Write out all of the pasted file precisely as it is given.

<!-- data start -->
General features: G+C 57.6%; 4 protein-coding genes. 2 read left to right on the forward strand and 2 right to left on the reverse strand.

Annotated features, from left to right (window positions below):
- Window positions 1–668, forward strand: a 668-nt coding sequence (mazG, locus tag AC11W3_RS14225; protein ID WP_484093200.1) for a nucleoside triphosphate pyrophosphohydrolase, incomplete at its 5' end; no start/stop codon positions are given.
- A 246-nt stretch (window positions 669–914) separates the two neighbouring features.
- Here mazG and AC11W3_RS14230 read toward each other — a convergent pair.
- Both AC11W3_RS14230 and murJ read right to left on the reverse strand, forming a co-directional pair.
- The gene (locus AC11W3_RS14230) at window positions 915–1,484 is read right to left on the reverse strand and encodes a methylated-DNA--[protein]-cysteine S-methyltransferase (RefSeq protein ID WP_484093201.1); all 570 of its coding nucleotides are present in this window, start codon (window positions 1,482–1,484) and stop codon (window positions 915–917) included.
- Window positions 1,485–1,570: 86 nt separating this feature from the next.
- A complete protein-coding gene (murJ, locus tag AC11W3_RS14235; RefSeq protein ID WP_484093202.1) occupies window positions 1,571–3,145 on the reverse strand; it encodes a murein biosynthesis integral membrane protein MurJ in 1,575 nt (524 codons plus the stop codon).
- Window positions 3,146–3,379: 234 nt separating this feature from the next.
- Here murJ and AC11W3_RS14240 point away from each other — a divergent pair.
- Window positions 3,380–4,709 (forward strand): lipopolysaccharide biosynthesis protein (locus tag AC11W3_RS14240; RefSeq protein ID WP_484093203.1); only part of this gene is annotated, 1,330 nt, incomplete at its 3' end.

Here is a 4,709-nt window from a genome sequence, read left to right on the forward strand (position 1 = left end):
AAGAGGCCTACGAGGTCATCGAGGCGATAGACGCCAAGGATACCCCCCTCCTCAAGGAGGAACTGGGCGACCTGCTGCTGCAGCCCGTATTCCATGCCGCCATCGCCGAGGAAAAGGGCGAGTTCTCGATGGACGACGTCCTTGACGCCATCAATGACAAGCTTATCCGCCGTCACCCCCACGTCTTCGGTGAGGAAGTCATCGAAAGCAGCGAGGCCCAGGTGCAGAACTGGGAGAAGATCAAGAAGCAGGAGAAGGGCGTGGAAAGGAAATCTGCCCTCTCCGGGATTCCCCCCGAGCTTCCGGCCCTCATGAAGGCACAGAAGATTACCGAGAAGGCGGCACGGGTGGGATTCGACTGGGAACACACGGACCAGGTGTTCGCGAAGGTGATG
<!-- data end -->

General features: G+C 57.6%; 4 protein-coding genes. 2 read left to right on the forward strand and 2 right to left on the reverse strand.

Annotated features, from left to right (window positions below):
- Window positions 1–668, forward strand: a 668-nt coding sequence (mazG, locus tag AC11W3_RS14225; protein ID WP_484093200.1) for a nucleoside triphosphate pyrophosphohydrolase, incomplete at its 5' end; no start/stop codon positions are given.
- A 246-nt stretch (window positions 669–914) separates the two neighbouring features.
- Here mazG and AC11W3_RS14230 read toward each other — a convergent pair.
- Both AC11W3_RS14230 and murJ read right to left on the reverse strand, forming a co-directional pair.
- The gene (locus AC11W3_RS14230) at window positions 915–1,484 is read right to left on the reverse strand and encodes a methylated-DNA--[protein]-cysteine S-methyltransferase (RefSeq protein ID WP_484093201.1); all 570 of its coding nucleotides are present in this window, start codon (window positions 1,482–1,484) and stop codon (window positions 915–917) included.
- Window positions 1,485–1,570: 86 nt separating this feature from the next.
- A complete protein-coding gene (murJ, locus tag AC11W3_RS14235; RefSeq protein ID WP_484093202.1) occupies window positions 1,571–3,145 on the reverse strand; it encodes a murein biosynthesis integral membrane protein MurJ in 1,575 nt (524 codons plus the stop codon).
- Window positions 3,146–3,379: 234 nt separating this feature from the next.
- Here murJ and AC11W3_RS14240 point away from each other — a divergent pair.
- Window positions 3,380–4,709 (forward strand): lipopolysaccharide biosynthesis protein (locus tag AC11W3_RS14240; RefSeq protein ID WP_484093203.1); only part of this gene is annotated, 1,330 nt, incomplete at its 3' end.

Here is a 4,709-nt window from a genome sequence, read left to right on the forward strand (position 1 = left end):
AAGAGGCCTACGAGGTCATCGAGGCGATAGACGCCAAGGATACCCCCCTCCTCAAGGAGGAACTGGGCGACCTGCTGCTGCAGCCCGTATTCCATGCCGCCATCGCCGAGGAAAAGGGCGAGTTCTCGATGGACGACGTCCTTGACGCCATCAATGACAAGCTTATCCGCCGTCACCCCCACGTCTTCGGTGAGGAAGTCATCGAAAGCAGCGAGGCCCAGGTGCAGAACTGGGAGAAGATCAAGAAGCAGGAGAAGGGCGTGGAAAGGAAATCTGCCCTCTCCGGGATTCCCCCCGAGCTTCCGGCCCTCATGAAGGCACAGAAGATTACCGAGAAGGCGGCACGGGTGGGATTCGACTGGGAACACACGGACCAGGTGTTCGCGAAGGTGATG